The type of alpine skis you choose depends, in large part, on the type of skiing you want to do. Do you want to have a relaxing day gliding down the mountain, explore the powder, or catch some air in the terrain park?
New technologies, materials and designs mean that every skier can find just the right skis. It’s just a matter of determining what kind of skier you are.
If you’re a beginning skier, you might want to look at basic recreational skis. Generally built for stability and easy maneuvering, these are perfect for people who want to step up from those awkward rental skis, but aren’t ready for the major financial commitment that many skis can be. Recreational skis aren’t the fastest skis out there, but they’ll get the job done.
As article on Quezi.com–“How has recreational downhill skiing changed since the 1980s?”–explains, the relative slowness of these skis “doesn’t matter much to the recreational skier, who can simply go down a slightly steeper slope to regain the lost speed.” Just because they’re good for beginners, however, doesn’t mean that recreational skis don’t have their fair share of enticing features. Increasingly, recreational skis have some of the same features as higher-end skis, such as reverse camber, twin-tips, and other 21st century designs.
If you’re a more advanced skier and want to adventure onto some of those groomed black diamonds or even off into the powder, you’ll want to look at all-mountain skis. There are various kinds of all-mountain skis. If you intend to stay on groomed trails, you might want to pick ones that have a narrow middle and definite side-cut. If you’re ready to begin to explore the powder, look for ones that are longer and made out of softer material. All-mountain skis can handle a variety of conditions, and in many ways they’re good all-purpose skis for intermediate skiers. As the article “How to Pick a Ski” on SportsOutletUSA.com explains, these are skis that are “designed to handle any terrain/condition moderately well.”
If you’re really into the powder, you might want to invest in skis specially designed for the task. These are generally wider skis, and they borrow from surfboard designs. The idea with these skis is to keep you on top of deep powder, so you don’t sink in. Instead, you ski right over it. Those who discover the pleasures of skiing powder remain devoted fans, and the right skis can make all the difference. As Lito Tejada-Flores says in “A Powder Skier’s Apprenticeship” article, “powder is a dream come true. A child’s dream of flying: weightless, free from the nagging tug of gravity, floating through space.”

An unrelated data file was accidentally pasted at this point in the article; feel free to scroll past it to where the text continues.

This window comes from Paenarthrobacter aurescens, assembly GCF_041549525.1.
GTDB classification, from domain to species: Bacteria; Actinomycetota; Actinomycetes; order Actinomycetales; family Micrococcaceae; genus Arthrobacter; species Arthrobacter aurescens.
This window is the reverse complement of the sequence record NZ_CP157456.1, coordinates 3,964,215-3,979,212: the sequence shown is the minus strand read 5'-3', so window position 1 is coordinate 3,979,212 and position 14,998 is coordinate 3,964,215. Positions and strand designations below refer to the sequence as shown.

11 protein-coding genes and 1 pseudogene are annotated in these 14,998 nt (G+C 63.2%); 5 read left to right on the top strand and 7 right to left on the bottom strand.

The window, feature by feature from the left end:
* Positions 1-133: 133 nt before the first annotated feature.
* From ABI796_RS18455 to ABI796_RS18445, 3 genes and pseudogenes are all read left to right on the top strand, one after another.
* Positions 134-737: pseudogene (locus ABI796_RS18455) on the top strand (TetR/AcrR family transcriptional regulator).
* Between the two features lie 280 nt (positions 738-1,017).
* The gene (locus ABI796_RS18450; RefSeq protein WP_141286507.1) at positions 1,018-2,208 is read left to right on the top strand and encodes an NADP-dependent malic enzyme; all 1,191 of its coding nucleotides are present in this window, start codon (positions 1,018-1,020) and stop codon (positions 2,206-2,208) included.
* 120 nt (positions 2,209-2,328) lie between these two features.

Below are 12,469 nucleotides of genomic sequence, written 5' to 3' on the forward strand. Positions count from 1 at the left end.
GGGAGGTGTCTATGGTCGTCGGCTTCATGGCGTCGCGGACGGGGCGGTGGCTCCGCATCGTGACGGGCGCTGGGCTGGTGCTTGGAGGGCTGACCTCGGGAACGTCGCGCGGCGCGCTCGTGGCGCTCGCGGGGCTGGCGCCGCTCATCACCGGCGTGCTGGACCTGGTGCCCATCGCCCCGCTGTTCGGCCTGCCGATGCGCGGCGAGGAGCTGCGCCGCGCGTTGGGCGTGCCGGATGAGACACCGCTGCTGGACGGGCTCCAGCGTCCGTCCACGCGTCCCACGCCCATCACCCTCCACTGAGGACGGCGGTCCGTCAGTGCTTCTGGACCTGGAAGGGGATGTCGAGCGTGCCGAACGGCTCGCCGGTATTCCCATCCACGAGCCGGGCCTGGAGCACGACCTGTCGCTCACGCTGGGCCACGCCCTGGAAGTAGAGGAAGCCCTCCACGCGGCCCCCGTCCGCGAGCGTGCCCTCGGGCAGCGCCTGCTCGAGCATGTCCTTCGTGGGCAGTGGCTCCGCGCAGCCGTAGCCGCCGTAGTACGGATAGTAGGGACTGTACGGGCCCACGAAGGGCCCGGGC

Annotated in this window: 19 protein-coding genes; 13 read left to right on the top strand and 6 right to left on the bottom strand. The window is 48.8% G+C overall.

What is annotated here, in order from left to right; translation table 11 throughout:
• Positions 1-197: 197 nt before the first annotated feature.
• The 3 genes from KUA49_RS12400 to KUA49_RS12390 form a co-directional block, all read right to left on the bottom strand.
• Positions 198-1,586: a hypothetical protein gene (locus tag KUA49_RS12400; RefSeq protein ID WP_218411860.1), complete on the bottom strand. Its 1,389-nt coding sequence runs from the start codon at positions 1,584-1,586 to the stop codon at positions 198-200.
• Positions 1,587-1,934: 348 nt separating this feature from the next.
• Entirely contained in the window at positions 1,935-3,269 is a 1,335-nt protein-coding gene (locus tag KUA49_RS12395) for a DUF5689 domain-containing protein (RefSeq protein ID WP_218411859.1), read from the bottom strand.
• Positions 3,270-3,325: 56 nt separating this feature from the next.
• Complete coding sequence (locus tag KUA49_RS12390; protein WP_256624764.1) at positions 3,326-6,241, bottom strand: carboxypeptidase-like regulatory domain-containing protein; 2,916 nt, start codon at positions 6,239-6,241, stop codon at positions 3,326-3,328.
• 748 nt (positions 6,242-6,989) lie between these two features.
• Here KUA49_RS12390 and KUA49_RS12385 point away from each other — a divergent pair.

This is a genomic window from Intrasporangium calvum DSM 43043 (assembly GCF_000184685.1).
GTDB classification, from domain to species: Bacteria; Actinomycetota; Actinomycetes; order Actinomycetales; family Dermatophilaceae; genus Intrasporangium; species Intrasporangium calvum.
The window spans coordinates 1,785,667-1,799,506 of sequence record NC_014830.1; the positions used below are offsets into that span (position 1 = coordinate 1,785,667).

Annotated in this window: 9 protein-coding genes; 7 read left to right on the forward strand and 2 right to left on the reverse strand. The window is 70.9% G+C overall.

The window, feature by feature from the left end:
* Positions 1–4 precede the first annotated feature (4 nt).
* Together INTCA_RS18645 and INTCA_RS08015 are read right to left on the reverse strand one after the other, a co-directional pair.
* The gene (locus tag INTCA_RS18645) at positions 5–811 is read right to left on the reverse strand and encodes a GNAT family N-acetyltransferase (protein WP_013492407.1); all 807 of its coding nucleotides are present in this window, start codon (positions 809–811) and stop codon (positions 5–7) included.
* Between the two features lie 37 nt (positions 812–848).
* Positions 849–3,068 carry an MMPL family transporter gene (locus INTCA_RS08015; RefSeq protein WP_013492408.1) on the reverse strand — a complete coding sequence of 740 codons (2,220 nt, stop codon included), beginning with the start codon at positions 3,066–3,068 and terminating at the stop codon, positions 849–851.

If you’re serious about downhill racing, you’ll want to look into skis built specifically for you. Racing skis tend to be made of harder material and are designed for high speeds and vibration as you speed down the slope. Look for skis like Salomon’s racing skis, which it says have “explosive power, fierce edge grip and precision.”
Freeride, Freestyle or Freeski Skis
These are skis that are most at home in terrain parks and helping you do tricks. Usually twin-tips, meaning the ski is curved up on both ends, allow you to ski forwards and backwards. According to REI’s guide, “How to Choose Downhill Skis,” these are “skis designed for ambitious fun-seekers who ski fast, do tricks and enjoy pushing the limits.”
Skiboards & Snowblades
These are short skis usually used without a pole. They’re a versatile choice if you want to explore terrain parks, catch some air or do tricks. They’re also great on moguls. And if you decide to do some regular old downhill, you’ll find these little skis are also excellent carvers. Skiboards and snowblades can help you do things you never thought you could do on the snow. Doc Roberts, president of Skiboards.com, puts it this way: “Imagine turning when you want! Just think about stopping and you are stopped! Have places on the mountain you that elicit fear? Not any more.” That’s the power of these little skis.
If you visit ski shops or search online, you’ll soon find that these categories have many subcategories, and as technologies and designs change, there are likely to be many more types of skis in the future. That’s the fun of it. There are hundreds of variations on these basic types of skis, but this gives you a place to start.
Now it’s up to you. Using these guidelines, pick out some skis you like, take ‘em for a spin, and get to know them, the mountains, and yourself.